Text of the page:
2. Add onions and carrots to the pot and sauté until tender and translucent, about 6 minutes.
  3. Add cinnamon sticks, salt and remaining spices. Sauté about 1 minute, or until fragrant.
  4. Add stock, 3 Tablespoons lemon juice and dates. Deglaze the pan by scraping the brown bits from the bottom with a wooden spoon. Bring to a boil, add chicken pieces back to pot skin-side up and cover. Lower heat and simmer until chicken is completely cooked through, about 40-45 minutes. An instant-red thermometer should read 165 degrees when inserted into the thickest part of the breast.
  5. Add lemon juice to pot and stir to combine. If sauce needs thickening, transfer chicken to a platter and simmer sauce until it is reduced. Sprinkle everything with cilantro and serve.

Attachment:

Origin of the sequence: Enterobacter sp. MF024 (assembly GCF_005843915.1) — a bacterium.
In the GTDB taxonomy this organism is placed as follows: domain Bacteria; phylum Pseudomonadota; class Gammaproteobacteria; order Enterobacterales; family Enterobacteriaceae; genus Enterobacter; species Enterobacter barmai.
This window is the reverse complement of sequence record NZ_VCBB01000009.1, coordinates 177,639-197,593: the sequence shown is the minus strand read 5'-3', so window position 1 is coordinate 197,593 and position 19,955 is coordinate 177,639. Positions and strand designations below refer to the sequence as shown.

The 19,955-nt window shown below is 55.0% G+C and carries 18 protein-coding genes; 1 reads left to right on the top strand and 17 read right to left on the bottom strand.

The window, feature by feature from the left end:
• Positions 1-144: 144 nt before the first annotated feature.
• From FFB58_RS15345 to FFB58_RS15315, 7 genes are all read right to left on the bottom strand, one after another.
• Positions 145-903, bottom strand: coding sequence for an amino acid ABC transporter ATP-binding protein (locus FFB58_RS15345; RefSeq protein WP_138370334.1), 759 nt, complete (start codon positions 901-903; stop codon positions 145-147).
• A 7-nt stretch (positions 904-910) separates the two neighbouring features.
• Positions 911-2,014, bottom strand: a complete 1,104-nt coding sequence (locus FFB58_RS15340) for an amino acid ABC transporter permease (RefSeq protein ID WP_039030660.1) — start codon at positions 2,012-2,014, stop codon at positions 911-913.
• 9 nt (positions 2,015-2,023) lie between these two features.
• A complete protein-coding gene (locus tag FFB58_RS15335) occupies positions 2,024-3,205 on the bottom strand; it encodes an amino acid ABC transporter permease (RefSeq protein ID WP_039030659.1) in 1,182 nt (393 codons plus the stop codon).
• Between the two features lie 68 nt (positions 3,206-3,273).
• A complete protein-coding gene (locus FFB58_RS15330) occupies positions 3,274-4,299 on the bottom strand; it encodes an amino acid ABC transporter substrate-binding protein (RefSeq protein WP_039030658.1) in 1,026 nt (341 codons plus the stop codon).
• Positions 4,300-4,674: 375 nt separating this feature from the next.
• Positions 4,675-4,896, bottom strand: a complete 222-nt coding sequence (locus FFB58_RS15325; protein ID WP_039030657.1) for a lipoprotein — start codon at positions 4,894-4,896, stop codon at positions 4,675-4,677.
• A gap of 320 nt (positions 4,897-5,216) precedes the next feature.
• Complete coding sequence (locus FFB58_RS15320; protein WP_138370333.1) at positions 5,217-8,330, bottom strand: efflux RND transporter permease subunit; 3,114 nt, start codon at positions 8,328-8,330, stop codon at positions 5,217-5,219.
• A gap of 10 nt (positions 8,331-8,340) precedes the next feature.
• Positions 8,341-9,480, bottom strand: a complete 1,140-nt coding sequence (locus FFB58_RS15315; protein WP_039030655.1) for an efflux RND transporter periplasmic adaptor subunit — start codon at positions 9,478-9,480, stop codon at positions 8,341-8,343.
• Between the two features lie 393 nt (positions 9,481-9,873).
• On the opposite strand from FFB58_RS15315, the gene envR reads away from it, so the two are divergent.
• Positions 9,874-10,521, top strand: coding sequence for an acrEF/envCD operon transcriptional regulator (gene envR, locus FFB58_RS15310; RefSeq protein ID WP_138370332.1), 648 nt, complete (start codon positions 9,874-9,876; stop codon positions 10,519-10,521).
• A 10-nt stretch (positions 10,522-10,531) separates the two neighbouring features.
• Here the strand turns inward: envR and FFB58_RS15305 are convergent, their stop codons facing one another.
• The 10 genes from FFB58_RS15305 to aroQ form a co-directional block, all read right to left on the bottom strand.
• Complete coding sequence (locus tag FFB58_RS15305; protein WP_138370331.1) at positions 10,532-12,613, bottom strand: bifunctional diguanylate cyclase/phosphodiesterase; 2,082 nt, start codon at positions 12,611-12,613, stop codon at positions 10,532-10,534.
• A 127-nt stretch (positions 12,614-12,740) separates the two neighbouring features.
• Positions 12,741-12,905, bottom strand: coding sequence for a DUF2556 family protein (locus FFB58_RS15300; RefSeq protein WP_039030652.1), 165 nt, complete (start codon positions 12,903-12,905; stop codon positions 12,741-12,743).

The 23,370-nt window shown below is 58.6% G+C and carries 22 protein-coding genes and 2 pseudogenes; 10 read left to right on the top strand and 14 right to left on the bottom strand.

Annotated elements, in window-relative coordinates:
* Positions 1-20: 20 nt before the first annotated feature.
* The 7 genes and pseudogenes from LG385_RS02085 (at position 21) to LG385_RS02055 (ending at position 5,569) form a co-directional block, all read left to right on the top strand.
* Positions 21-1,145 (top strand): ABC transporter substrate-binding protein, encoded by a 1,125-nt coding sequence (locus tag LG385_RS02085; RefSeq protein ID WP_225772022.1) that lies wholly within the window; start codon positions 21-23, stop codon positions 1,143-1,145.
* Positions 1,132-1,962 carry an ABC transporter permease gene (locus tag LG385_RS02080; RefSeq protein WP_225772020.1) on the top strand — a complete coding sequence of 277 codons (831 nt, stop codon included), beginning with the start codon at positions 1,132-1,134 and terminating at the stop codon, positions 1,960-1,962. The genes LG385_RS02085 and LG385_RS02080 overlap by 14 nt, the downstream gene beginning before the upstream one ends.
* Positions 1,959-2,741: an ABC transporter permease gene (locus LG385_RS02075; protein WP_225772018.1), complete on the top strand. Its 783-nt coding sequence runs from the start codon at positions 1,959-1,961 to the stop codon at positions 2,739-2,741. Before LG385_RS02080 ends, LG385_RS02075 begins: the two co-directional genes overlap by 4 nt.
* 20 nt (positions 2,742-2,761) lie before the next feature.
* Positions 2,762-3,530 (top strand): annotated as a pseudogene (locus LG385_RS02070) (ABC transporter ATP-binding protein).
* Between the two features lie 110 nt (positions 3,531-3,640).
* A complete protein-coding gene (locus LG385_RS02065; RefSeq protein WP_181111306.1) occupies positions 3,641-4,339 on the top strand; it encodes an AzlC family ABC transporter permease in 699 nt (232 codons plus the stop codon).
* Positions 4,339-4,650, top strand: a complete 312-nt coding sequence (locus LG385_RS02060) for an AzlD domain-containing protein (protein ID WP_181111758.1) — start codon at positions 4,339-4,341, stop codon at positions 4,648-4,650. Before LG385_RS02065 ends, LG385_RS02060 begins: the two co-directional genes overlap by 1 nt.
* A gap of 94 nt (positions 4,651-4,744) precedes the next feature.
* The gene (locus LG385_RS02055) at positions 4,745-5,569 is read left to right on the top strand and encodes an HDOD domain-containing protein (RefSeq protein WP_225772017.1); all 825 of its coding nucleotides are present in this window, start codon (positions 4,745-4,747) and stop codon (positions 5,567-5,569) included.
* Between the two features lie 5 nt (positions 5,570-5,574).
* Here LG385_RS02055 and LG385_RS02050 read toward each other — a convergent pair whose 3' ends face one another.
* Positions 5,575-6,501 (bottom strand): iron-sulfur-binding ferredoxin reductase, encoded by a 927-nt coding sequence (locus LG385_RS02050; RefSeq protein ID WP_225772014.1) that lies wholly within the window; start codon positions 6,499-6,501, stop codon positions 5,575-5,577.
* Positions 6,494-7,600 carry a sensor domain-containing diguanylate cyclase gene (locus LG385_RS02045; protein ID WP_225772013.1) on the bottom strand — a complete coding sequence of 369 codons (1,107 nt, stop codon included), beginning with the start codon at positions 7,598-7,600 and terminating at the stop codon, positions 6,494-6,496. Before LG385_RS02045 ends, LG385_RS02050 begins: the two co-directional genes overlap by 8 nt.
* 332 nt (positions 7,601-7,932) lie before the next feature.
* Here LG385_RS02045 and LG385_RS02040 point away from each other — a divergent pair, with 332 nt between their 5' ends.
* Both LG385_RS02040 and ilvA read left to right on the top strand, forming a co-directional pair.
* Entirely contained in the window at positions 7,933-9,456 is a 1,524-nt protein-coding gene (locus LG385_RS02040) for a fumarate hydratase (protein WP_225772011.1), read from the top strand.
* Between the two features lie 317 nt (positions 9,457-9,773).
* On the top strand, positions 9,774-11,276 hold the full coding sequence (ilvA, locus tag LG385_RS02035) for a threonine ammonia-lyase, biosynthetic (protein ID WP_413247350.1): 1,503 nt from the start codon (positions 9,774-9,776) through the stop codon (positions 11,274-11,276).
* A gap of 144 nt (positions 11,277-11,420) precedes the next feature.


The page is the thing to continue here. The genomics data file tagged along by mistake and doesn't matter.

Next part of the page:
Notes
SLOW COOKER VERSION:

Use bone-in, skinLESS pieces of chicken
Use a skillet to brown chicken, and sauté vegetables and spices.  Add only ¾ cup of stock to the pan and the same amount of lemon juice as in the original recipe to deglaze the pan.  Do not add the dates until 20 minutes before serving.
Transfer the browned chicken, and the vegetable, spice, stock and lemon juice mixture to the slow cooker and cook covered on LOW for 7-8 hours or HIGH 4-5 hours.
20 minutes before serving, stir dates into the slow cooker.  Add remaining lemon juice and garnish with cilantro, if desired.

 

Thai Coconut Chicken Soup Recipe

Thai Coconut Chicken Soup | pamela salzman